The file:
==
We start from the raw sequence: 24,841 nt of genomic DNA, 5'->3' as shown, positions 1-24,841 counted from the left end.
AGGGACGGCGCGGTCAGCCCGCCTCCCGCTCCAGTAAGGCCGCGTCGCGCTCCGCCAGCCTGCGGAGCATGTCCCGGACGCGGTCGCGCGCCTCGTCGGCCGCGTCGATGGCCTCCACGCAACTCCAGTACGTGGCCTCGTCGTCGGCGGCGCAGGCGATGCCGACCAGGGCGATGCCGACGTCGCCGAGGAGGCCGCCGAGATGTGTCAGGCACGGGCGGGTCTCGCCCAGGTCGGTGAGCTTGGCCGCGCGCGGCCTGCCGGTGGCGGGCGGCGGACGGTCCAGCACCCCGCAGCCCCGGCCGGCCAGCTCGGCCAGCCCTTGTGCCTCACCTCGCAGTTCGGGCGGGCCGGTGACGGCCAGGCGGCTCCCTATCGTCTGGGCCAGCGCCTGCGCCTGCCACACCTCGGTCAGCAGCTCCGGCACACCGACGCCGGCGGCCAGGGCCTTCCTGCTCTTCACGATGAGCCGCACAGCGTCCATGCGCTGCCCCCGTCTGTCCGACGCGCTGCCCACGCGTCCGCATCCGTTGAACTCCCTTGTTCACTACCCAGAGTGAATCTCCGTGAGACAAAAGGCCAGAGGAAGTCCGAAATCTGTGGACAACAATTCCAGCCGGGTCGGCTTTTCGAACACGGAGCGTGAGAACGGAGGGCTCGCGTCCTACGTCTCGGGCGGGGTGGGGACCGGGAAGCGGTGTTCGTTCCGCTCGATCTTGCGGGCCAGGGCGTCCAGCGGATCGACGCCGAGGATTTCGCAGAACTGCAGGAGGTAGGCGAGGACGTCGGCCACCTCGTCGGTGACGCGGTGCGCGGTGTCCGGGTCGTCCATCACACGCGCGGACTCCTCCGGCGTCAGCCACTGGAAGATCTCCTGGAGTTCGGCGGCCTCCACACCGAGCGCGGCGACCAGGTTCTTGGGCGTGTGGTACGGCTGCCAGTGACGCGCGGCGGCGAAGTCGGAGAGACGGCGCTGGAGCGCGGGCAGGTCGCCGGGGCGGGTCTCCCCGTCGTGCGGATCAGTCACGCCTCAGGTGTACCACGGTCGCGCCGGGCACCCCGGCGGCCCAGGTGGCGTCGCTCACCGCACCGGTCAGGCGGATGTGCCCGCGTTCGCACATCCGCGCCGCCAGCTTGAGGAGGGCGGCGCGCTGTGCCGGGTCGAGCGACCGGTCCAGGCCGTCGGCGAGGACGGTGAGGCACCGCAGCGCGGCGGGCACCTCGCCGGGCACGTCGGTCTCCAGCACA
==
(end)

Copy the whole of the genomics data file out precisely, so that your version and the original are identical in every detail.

We start from the raw sequence: 24,841 nt of genomic DNA, 5'->3' as shown, positions 1-24,841 counted from the left end.
AGGGACGGCGCGGTCAGCCCGCCTCCCGCTCCAGTAAGGCCGCGTCGCGCTCCGCCAGCCTGCGGAGCATGTCCCGGACGCGGTCGCGCGCCTCGTCGGCCGCGTCGATGGCCTCCACGCAACTCCAGTACGTGGCCTCGTCGTCGGCGGCGCAGGCGATGCCGACCAGGGCGATGCCGACGTCGCCGAGGAGGCCGCCGAGATGTGTCAGGCACGGGCGGGTCTCGCCCAGGTCGGTGAGCTTGGCCGCGCGCGGCCTGCCGGTGGCGGGCGGCGGACGGTCCAGCACCCCGCAGCCCCGGCCGGCCAGCTCGGCCAGCCCTTGTGCCTCACCTCGCAGTTCGGGCGGGCCGGTGACGGCCAGGCGGCTCCCTATCGTCTGGGCCAGCGCCTGCGCCTGCCACACCTCGGTCAGCAGCTCCGGCACACCGACGCCGGCGGCCAGGGCCTTCCTGCTCTTCACGATGAGCCGCACAGCGTCCATGCGCTGCCCCCGTCTGTCCGACGCGCTGCCCACGCGTCCGCATCCGTTGAACTCCCTTGTTCACTACCCAGAGTGAATCTCCGTGAGACAAAAGGCCAGAGGAAGTCCGAAATCTGTGGACAACAATTCCAGCCGGGTCGGCTTTTCGAACACGGAGCGTGAGAACGGAGGGCTCGCGTCCTACGTCTCGGGCGGGGTGGGGACCGGGAAGCGGTGTTCGTTCCGCTCGATCTTGCGGGCCAGGGCGTCCAGCGGATCGACGCCGAGGATTTCGCAGAACTGCAGGAGGTAGGCGAGGACGTCGGCCACCTCGTCGGTGACGCGGTGCGCGGTGTCCGGGTCGTCCATCACACGCGCGGACTCCTCCGGCGTCAGCCACTGGAAGATCTCCTGGAGTTCGGCGGCCTCCACACCGAGCGCGGCGACCAGGTTCTTGGGCGTGTGGTACGGCTGCCAGTGACGCGCGGCGGCGAAGTCGGAGAGACGGCGCTGGAGCGCGGGCAGGTCGCCGGGGCGGGTCTCCCCGTCGTGCGGATCAGTCACGCCTCAGGTGTACCACGGTCGCGCCGGGCACCCCGGCGGCCCAGGTGGCGTCGCTCACCGCACCGGTCAGGCGGATGTGCCCGCGTTCGCACATCCGCGCCGCCAGCTTGAGGAGGGCGGCGCGCTGTGCCGGGTCGAGCGACCGGTCCAGGCCGTCGGCGAGGACGGTGAGGCACCGCAGCGCGGCGGGCACCTCGCCGGGCACGTCGGTCTCCAGCACA